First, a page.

Skip to content

Free to Drink Local?

Free to Drink Local? Supreme Court Will Decide Whether Liquor Retailer Durational Residency Requirements Are Valid

By: Gina Tonn, Volume 103 Staff Member

The maxim “Drink Local” is achievable for many beer and liquor connoisseurs these days.[1] But can state law require that consumers’ only option is to “drink local”? At least twenty-one states restrict out-of-state liquor industry participants—whether producers, wholesalers, or retailers[2]—from entering the market in some way.[3] This term, the Supreme Court is set to determine to what extent state liquor laws can enforce the prerogative to “drink local.” The debate centers on the tension between the commerce clause and the Twenty-first Amendment.

I. Constitutional Rivals: The Dormant Commerce Clause and Twenty-first Amendment

A well-established correlate to Congress’s power to regulate interstate commerce is that states cannot interfere with interstate commerce, a concept often called the “dormant” Commerce Clause.[4] The Twenty-first Amendment, however, explicitly grants states authority to regulate the liquor industry. [5] Immediately following passage of the Twenty-first Amendment, states had freewheeling power to regulate liquor.[6] Throughout the Twentieth Century though, the Court started relying more heavily on the dormant Commerce Clause to strike down state liquor laws.[7] Most recently, Granholm v. Heald struck down Michigan and New York laws that permitted in-state wineries to ship wine directly to consumers but prohibited out-of-state wineries from doing so.[8] The Court found that the statute discriminated against out‑of-state products without a valid Twenty-first Amendment purpose.[9] This case addressed only the regulation of alcohol products and producers, not distributors or retailers. The decision’s limited scope has led to a circuit split on application of the holding to wholesalers and retailers.

For example, the Eighth Circuit upheld three-year durational residency requirements for wholesalers in Southern Wine & Spirits of America, Inc. v. Division of Alcohol and Tobacco Control.[10] The court relied in part on a purpose clause in the statute that aligned with legitimate state goals under the Twenty-first Amendment—to protect health and welfare.[11] It also interpreted Granholm to only require equal treatment of products; unequal treatment of wholesalers as citizens was still permissible.[12] The Fifth Circuit, by contrast, struck down a durational residency requirement for an alcohol permit in Cooper v. Texas Alcoholic Beverage Commission.[13] According to the Fifth Circuit, distinctions between in-state and out-of-state entities must be an inherent part of the three-tier system, which is an established, constitutional form of state liquor regulation, in order to be valid. Durational residency requirements are not such an inherent aspect of the system.[14]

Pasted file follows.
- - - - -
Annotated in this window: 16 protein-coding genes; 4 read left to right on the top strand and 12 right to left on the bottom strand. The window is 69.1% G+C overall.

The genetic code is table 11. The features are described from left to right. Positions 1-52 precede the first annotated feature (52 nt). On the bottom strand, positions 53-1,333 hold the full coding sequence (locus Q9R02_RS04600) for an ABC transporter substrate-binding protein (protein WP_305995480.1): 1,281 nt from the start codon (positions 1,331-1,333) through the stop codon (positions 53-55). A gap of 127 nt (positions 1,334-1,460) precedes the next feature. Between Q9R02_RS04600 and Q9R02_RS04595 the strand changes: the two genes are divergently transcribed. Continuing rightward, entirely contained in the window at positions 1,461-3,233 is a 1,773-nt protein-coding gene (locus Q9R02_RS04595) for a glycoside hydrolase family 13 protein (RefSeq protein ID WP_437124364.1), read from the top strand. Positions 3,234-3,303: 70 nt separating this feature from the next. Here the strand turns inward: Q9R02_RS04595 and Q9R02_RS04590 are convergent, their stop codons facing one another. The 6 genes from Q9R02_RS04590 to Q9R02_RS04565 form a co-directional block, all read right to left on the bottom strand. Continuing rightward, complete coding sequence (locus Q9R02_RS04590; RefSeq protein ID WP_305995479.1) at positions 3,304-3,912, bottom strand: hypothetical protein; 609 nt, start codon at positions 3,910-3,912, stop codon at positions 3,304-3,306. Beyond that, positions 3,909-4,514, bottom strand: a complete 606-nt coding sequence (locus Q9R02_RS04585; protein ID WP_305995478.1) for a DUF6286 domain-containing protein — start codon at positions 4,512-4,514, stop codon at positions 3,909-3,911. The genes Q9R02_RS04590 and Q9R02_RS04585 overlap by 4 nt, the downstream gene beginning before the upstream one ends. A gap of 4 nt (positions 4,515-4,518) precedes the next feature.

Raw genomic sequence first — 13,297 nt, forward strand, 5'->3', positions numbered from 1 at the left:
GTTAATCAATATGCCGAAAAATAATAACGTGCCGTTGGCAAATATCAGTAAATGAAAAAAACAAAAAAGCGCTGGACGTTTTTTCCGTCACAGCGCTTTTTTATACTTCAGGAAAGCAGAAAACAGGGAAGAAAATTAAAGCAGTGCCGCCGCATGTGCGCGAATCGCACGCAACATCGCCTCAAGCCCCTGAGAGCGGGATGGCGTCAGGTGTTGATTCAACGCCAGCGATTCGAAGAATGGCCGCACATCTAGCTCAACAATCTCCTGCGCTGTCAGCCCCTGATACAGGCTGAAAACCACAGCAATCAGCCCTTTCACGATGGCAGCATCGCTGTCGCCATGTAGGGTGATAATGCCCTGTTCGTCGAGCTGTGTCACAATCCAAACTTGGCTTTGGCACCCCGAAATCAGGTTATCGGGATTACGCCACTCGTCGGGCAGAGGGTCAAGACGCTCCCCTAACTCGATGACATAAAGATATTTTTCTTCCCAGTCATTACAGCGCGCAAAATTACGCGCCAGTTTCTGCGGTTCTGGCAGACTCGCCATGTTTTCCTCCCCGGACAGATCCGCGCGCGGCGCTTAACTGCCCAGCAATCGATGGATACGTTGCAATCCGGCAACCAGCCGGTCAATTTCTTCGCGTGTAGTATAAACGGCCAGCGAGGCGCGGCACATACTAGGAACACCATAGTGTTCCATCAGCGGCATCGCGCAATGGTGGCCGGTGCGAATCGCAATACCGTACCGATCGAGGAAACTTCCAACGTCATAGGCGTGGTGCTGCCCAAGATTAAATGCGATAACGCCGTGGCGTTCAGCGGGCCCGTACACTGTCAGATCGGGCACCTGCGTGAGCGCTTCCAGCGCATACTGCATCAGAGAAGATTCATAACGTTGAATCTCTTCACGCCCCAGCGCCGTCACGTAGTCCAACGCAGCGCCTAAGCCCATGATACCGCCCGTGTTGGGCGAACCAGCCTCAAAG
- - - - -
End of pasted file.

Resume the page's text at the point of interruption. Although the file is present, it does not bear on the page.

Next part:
II. Local Retailers Fight Total Wine in Tennessee

Tennessee Wine & Spirits Retailer’s Association v. Byrdseeks clarification from the Supreme Court on the competing constitutional mandates of the Twenty-first Amendment and the dormant Commerce Clause. The issue before the Court on January 16, according to petitioners, will be “whether the Twenty-first Amendment empowers States, consistent with the dormant Commerce Clause, to regulate liquor sales by granting retail or wholesale licenses only to individuals or entities that have resided in-state for a specified time.”[15]

The Retailers Association, plaintiff-appellants below and petitioners here, initially sought declaratory judgment in state court. Plaintiffs sought to enforce Tennessee’s durational residency requirements for liquor retail licenses as constitutional and to block pending license applications by defendants.[16] The statutory provision at issue imposes restrictions on new licenses and license renewals:

(2) No retail license under this section may be issued or transferred to or held by, to any individual:

(a) Who has not been a bona fide resident of this state during the two‑year period immediately preceding the date upon which application is made to the commission or, with respect to renewal of any license issued pursuant to this section, who has not at any time been a resident of this state for at least ten (10) consecutive years.[17]

Defendants, the Executive Director of the Tennessee Alcoholic Beverage Commission and several national liquor retail chains, won summary judgment after removing the case to federal district court.[18] The Sixth Circuit affirmed summary judgment because the residency requirements were discriminatory against out-of-state retailers and the stated objectives of the requirement[19] could be achieved through reasonable, nondiscriminatory alternatives.[20] The court did not reject residence requirements in general, as those are essential to the three-tier system, but it said that requiring a specific duration of residency was invalid.[21]

III. The Sixth Circuit Struck the Right Balance